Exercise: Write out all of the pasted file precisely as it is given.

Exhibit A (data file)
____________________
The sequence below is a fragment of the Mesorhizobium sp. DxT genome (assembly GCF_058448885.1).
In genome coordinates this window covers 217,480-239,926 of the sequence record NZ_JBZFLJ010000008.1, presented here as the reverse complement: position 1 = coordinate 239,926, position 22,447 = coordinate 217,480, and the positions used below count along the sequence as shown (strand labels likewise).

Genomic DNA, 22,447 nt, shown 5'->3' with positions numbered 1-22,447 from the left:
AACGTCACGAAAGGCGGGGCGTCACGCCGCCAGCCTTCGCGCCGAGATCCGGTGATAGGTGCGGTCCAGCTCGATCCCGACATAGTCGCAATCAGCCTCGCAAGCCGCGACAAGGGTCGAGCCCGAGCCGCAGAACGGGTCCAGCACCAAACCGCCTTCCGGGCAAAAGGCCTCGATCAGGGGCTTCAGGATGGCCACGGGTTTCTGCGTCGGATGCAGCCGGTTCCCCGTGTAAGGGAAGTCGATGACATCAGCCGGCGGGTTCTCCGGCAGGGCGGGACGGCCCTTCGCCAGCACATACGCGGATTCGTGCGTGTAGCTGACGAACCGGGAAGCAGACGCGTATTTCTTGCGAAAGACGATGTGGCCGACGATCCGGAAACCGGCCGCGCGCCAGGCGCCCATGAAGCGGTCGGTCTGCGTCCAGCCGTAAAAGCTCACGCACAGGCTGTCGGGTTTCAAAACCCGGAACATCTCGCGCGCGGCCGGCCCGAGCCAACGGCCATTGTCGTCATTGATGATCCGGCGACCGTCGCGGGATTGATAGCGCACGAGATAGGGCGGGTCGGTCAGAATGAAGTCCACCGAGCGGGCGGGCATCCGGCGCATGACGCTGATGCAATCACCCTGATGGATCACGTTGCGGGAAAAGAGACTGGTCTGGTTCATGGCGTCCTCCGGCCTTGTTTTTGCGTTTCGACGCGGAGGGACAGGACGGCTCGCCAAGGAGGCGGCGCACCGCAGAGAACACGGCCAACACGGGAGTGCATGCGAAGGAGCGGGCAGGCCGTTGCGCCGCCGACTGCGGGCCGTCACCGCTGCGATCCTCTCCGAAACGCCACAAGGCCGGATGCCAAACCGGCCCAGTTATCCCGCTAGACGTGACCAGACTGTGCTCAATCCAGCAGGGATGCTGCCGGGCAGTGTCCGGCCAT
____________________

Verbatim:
The sequence below is a fragment of the Mesorhizobium sp. DxT genome (assembly GCF_058448885.1).
In genome coordinates this window covers 217,480-239,926 of the sequence record NZ_JBZFLJ010000008.1, presented here as the reverse complement: position 1 = coordinate 239,926, position 22,447 = coordinate 217,480, and the positions used below count along the sequence as shown (strand labels likewise).

Genomic DNA, 22,447 nt, shown 5'->3' with positions numbered 1-22,447 from the left:
AACGTCACGAAAGGCGGGGCGTCACGCCGCCAGCCTTCGCGCCGAGATCCGGTGATAGGTGCGGTCCAGCTCGATCCCGACATAGTCGCAATCAGCCTCGCAAGCCGCGACAAGGGTCGAGCCCGAGCCGCAGAACGGGTCCAGCACCAAACCGCCTTCCGGGCAAAAGGCCTCGATCAGGGGCTTCAGGATGGCCACGGGTTTCTGCGTCGGATGCAGCCGGTTCCCCGTGTAAGGGAAGTCGATGACATCAGCCGGCGGGTTCTCCGGCAGGGCGGGACGGCCCTTCGCCAGCACATACGCGGATTCGTGCGTGTAGCTGACGAACCGGGAAGCAGACGCGTATTTCTTGCGAAAGACGATGTGGCCGACGATCCGGAAACCGGCCGCGCGCCAGGCGCCCATGAAGCGGTCGGTCTGCGTCCAGCCGTAAAAGCTCACGCACAGGCTGTCGGGTTTCAAAACCCGGAACATCTCGCGCGCGGCCGGCCCGAGCCAACGGCCATTGTCGTCATTGATGATCCGGCGACCGTCGCGGGATTGATAGCGCACGAGATAGGGCGGGTCGGTCAGAATGAAGTCCACCGAGCGGGCGGGCATCCGGCGCATGACGCTGATGCAATCACCCTGATGGATCACGTTGCGGGAAAAGAGACTGGTCTGGTTCATGGCGTCCTCCGGCCTTGTTTTTGCGTTTCGACGCGGAGGGACAGGACGGCTCGCCAAGGAGGCGGCGCACCGCAGAGAACACGGCCAACACGGGAGTGCATGCGAAGGAGCGGGCAGGCCGTTGCGCCGCCGACTGCGGGCCGTCACCGCTGCGATCCTCTCCGAAACGCCACAAGGCCGGATGCCAAACCGGCCCAGTTATCCCGCTAGACGTGACCAGACTGTGCTCAATCCAGCAGGGATGCTGCCGGGCAGTGTCCGGCCAT